Australian economists agree: Hillary Clinton is best for Australia
The American presidential election has been dominating international headlines for months. And no less so now that things are down to the wire.
Just last week, 20 economic Nobel laureates took the extraordinary step of releasing a jointly signed ‘open letter to the American people’.
“We do not all agree with every one of Secretary Clinton’s proposals, but in this election, the choice is clear: Hillary Clinton is by far the superior candidate for our economy and our country.”
Internationally, the question has been posed many times too. What would a Trump or Clinton presidency mean for the world? Which candidate would be the better choice?
We decided to ask the expert members of the Monash ESA Forum for their thoughts on the following proposition:
75% of our members responded and an overwhelming majority (83.3%) agreed or strongly agreed with this statement.
There were some strong sentiments among some of the panellists, calling Donald Trump “damaging to the US economy and society” or even “another Hitler or Mussolini”.
Professor Lisa Cameron pointed to the depressing gender bias in both the coverage and reactions of the general public when discussing the suitability of each candidate to be president:
“I am sick of reading that both presidential candidates are weak candidates and seriously flawed. Hillary Clinton is one of the most experienced candidates to run for office. (…) Donald Trump is a dangerous, unpredictable egomaniac who knows very little about public policy.”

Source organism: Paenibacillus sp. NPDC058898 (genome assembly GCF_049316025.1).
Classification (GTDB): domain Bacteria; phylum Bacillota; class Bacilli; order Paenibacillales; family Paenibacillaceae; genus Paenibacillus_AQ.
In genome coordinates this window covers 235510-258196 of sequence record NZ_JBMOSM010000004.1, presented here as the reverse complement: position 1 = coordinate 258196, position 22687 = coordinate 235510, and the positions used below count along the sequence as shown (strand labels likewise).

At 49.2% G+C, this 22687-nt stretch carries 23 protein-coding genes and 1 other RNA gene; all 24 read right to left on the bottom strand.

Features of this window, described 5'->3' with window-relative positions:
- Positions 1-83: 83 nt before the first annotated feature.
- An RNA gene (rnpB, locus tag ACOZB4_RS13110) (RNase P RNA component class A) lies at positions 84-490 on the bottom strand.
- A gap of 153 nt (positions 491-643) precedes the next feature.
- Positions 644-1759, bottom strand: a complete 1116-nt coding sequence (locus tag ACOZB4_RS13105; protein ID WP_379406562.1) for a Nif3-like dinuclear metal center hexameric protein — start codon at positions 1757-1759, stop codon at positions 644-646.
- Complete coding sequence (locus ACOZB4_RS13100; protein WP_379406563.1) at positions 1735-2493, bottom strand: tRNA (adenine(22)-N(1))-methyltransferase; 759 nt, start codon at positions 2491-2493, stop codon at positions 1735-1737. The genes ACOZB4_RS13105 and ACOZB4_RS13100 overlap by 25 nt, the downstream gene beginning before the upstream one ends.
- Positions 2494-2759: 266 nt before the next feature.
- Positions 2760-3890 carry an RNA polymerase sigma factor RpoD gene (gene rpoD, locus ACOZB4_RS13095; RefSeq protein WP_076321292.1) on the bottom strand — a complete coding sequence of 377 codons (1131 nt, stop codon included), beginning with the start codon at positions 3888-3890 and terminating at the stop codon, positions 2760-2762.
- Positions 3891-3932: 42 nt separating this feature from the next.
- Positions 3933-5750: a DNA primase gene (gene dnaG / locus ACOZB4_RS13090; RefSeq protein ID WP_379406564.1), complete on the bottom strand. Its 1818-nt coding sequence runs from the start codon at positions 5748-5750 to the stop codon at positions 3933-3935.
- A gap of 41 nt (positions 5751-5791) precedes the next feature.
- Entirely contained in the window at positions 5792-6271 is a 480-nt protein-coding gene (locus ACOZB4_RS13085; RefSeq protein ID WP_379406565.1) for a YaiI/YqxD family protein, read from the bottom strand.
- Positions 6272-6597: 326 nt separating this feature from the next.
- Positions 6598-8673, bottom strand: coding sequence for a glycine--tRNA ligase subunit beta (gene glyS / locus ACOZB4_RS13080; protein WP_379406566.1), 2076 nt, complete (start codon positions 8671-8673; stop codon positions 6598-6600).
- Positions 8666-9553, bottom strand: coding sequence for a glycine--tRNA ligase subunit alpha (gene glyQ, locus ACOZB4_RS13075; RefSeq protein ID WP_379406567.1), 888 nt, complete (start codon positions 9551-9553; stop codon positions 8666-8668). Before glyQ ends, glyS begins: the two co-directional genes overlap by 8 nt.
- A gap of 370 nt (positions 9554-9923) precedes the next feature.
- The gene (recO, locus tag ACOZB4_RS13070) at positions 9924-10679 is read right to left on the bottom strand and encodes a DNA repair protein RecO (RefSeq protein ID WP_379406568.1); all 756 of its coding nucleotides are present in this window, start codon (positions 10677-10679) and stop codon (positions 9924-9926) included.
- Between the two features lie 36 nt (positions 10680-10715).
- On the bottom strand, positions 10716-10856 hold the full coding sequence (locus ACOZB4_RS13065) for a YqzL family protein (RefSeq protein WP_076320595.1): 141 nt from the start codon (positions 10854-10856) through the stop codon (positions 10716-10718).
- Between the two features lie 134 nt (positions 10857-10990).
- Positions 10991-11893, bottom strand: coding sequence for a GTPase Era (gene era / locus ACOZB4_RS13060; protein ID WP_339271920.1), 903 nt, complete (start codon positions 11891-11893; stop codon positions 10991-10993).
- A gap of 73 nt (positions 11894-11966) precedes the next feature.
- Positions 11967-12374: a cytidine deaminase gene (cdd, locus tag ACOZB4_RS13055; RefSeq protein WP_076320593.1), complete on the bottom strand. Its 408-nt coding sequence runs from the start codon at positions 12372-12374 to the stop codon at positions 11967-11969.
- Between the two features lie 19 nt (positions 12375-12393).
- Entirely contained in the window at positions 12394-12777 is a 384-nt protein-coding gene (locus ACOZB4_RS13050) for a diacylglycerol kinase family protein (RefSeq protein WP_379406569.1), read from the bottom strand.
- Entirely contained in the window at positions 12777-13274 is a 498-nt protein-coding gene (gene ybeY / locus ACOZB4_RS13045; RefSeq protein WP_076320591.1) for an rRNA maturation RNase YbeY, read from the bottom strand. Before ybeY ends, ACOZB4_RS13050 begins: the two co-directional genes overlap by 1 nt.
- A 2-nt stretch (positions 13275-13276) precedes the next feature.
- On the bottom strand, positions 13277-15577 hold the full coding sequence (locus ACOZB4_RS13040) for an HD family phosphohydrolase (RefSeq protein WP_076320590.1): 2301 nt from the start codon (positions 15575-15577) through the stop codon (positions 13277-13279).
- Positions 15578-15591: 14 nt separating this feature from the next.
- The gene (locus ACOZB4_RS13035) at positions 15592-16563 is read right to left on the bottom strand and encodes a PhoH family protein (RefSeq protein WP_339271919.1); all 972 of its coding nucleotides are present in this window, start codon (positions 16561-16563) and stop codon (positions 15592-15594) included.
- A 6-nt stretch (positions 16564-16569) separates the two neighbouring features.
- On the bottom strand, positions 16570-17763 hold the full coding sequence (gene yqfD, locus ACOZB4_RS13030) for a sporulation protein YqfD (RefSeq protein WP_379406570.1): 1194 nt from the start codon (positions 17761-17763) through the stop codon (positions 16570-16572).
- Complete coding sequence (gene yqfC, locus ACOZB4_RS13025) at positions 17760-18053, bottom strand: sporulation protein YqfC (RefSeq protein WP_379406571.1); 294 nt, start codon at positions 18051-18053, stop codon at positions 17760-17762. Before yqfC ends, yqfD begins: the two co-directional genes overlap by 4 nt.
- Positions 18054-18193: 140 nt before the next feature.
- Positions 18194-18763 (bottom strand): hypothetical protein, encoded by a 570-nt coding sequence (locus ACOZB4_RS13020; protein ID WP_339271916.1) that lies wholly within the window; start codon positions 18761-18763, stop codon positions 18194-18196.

While some raised the point that Australia would be more affected by what happens in China, for example, others pointed to the fact that the effects of US economic policy are felt in Australia.
“The answer is unambiguous: Hillary Clinton is the superior candidate. Period. Donald Trump's economic policy plan (at least for what we have seen and heard in this campaign) is a mix of autarchy and tax cuts which will damage the US economy, increase inequality, and ultimately send a disrupting shock wave across the global economy. Australia (or the rest of the world, for that matter) certainly does not need that,” noted Professor Fabrizio Carmignani.
While there is a strong level of agreement among the panellists, several pointed to the fact that Hillary Clinton will likely have a weak mandate, with the Republicans controlling both the House and the Senate.
“There is a serious risk of a re-run of the Richard Nixon presidency à la 1973-1974 and, with it, a resulting policy paralysis across the key economic portfolios,” said Dr Rana Roy.
While we don’t yet know what the outcome will be tomorrow, one thing is clear. The whole world will be watching.
The Monash ESA Forum is a collaboration between Monash Business School and the Economics Society of Australia. The Forum aims to enhance awareness of how economics can help guide our thinking, policy design and implementation.